In some cars, drivers must account for as much as a 10% margin of error in terms of speedometer accuracy; tire wear and aftermarket modifications, such as different tire sizes and gearing, can cause erroneous speedometer readings.

Most new speedometers are believed to function with a 5% margin of error. However, the margin of error still causes accused motorists of arguing in court that they were, in fact, not traveling as fast as the reported speed. In 1997, the federal standards in the United States for speedometer readings allowed for a maximum 5% error.

http://www.duifoundation.or...ment/speedometer.php

Error[edit]

Most speedometers have tolerances of some ±10%, mainly due to variations in tire diameter.[citation needed] Sources of error due to tire diameter variations are wear, temperature, pressure, vehicle load, and nominal tire size. Vehicle manufacturers usually calibrate speedometers to read high by an amount equal to the average error, to ensure that their speedometers never indicate a lower speed than the actual speed of the vehicle, to ensure they are not liable for drivers violating speed limits.[citation needed]

Excessive speedometer error after manufacture can come from several causes but most commonly is due to nonstandard tire diameter, in which case the error is

http://en.wikipedia.org/wiki/Speedometer#Error

Still say they are always right on the money?

Steve



speedos start to get out of calibration around 70K or so. its not to the point where you would notice it but its there, also no speedo is 100% accurate, they work hand in hand with the odometer which is never 100% straight lines are what dictate the closest to actual miles on your car. DOT law requires that an odometer is allowed to read slightly higher than actual miles driven but it from the factory is never allowed to read lower than actual miles driven.

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CoolBlue87GT
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Report this Post08-02-2014 08:03 AM Click Here to See the Profile for CoolBlue87GTClick Here to Email CoolBlue87GTSend a Private Message to CoolBlue87GTEdit/Delete MessageReply w/QuoteDirect Link to This Post
Posting the fire photo's, bet the speedometer & odometer is melted. Oh yeah, that's what this post was about. lol










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Report this Post08-02-2014 09:35 AM Click Here to See the Profile for BoostdreamerClick Here to Email BoostdreamerSend a Private Message to BoostdreamerEdit/Delete MessageReply w/QuoteDirect Link to This Post
I wonder if any of the heat shielding had been removed?
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Report this Post08-02-2014 09:57 AM Click Here to See the Profile for css9450Click Here to Email css9450Send a Private Message to css9450Edit/Delete MessageReply w/QuoteDirect Link to This Post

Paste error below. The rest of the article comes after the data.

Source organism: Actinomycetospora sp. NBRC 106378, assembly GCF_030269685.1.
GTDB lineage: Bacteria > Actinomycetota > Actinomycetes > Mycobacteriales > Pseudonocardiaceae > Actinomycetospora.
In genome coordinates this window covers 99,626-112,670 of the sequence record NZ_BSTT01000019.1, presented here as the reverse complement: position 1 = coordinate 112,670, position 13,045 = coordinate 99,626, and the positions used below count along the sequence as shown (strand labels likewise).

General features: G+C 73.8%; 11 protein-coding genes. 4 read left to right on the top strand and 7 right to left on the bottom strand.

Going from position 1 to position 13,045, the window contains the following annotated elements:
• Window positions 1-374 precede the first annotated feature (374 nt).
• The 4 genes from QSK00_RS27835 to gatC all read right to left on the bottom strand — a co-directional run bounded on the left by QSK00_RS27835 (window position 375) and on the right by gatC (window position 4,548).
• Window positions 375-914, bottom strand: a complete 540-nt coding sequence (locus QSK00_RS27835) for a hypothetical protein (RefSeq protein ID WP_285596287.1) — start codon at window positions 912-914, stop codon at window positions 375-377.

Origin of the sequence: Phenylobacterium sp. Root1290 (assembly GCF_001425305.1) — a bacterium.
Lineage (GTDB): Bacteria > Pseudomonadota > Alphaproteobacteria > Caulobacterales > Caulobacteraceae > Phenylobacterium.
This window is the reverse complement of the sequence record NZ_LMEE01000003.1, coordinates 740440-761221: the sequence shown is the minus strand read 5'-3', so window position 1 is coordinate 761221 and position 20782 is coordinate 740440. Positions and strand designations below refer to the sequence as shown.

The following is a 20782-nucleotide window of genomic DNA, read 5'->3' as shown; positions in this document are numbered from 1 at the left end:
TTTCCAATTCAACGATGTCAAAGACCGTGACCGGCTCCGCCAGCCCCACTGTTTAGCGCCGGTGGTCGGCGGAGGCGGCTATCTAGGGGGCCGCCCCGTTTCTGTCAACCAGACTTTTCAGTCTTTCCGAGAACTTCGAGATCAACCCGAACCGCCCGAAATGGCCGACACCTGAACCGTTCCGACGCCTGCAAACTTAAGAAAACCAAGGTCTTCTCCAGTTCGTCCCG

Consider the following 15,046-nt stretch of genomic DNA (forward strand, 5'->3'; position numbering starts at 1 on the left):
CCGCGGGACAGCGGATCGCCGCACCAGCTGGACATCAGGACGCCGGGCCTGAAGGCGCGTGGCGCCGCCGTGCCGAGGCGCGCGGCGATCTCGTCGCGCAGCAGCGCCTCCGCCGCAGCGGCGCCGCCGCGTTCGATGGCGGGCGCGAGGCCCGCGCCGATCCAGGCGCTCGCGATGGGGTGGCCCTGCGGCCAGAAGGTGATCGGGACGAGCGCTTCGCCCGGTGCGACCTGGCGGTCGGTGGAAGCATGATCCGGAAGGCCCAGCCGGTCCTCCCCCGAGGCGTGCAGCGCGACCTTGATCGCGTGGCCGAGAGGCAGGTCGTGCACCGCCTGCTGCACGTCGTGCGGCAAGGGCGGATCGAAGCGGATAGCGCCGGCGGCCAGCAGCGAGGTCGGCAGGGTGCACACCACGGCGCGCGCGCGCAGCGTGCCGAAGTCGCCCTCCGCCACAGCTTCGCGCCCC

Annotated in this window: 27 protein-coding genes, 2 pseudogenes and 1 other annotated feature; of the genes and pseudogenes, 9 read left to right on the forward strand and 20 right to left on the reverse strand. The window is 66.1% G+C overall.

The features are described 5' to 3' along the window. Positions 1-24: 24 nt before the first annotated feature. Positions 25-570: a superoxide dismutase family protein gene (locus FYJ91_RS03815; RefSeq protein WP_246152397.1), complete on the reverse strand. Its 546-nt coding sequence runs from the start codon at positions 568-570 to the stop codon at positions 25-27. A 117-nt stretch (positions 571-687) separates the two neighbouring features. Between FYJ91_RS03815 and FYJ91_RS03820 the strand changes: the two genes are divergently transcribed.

quote
Originally posted by CoolBlue87GT:





Crop that a little and shrink it down to size, and that would make a great avatar! Everyone thinks they catch fire - if you can't beat 'em, join 'em!

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quote
Originally posted by css9450:

Everyone thinks they catch fire - if you can't beat 'em, join 'em!


When the wise-azzes at car shows ask "didn't they all burn?" I just smile and say "NO, but ANY car will burn if it's leaking fuel/oil on the engine".

Another guy says sarcastically "yeah - 5 times already. I just keep rebuilding it." - and some believe him

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Report this Post08-02-2014 11:01 AM Click Here to See the Profile for dobeySend a Private Message to dobeyEdit/Delete MessageReply w/QuoteDirect Link to This Post
 
quote
Originally posted by fierosound:
When the wise-azzes at car shows ask "didn't they all burn?" I just smile and say "NO, but ANY car will burn if it's leaking fuel/oil on the engine".

Another guy says sarcastically "yeah - 5 times already. I just keep rebuilding it." - and some believe him


I'm just going to start bringing marshmallows and gram crackers to car shows.
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quote
Originally posted by css9450:

Crop that a little and shrink it down to size, and that would make a great avatar! Everyone thinks they catch fire - if you can't beat 'em, join 'em!


Here ya go !

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Report this Post08-02-2014 11:43 AM Click Here to See the Profile for GodSendClick Here to Email GodSendSend a Private Message to GodSendEdit/Delete MessageReply w/QuoteDirect Link to This Post
 
quote
Originally posted by 84fiero123:


Oh now you are going to pull the you know everything lines,

You want exact MPH, pay the extra for a certified speedo, I drove roll test at the factory, did you?

They are a couple of miles per hour under at the factory, unless they were certified speedos we put in the police cursers we built. And was what they were supposed to be, we were allowed to pass them if they were 3 MPH under but not 4 and had to flunk them if they were anymore than 1 MPH to accurate.

The gas gages were the same way, when I was a driver ferrying cars from one repair bay to another they would hit empty and still had a gallon or so in them. Remember reading a owners manual and it says when the car only has less than a 1/4 of tank of gas and you are parked up hill you can have trouble starting the car. Because they can only be so accurate and when they reach the bottom of the tank there may not be enough in the tank to get sucked up by the fuel sock.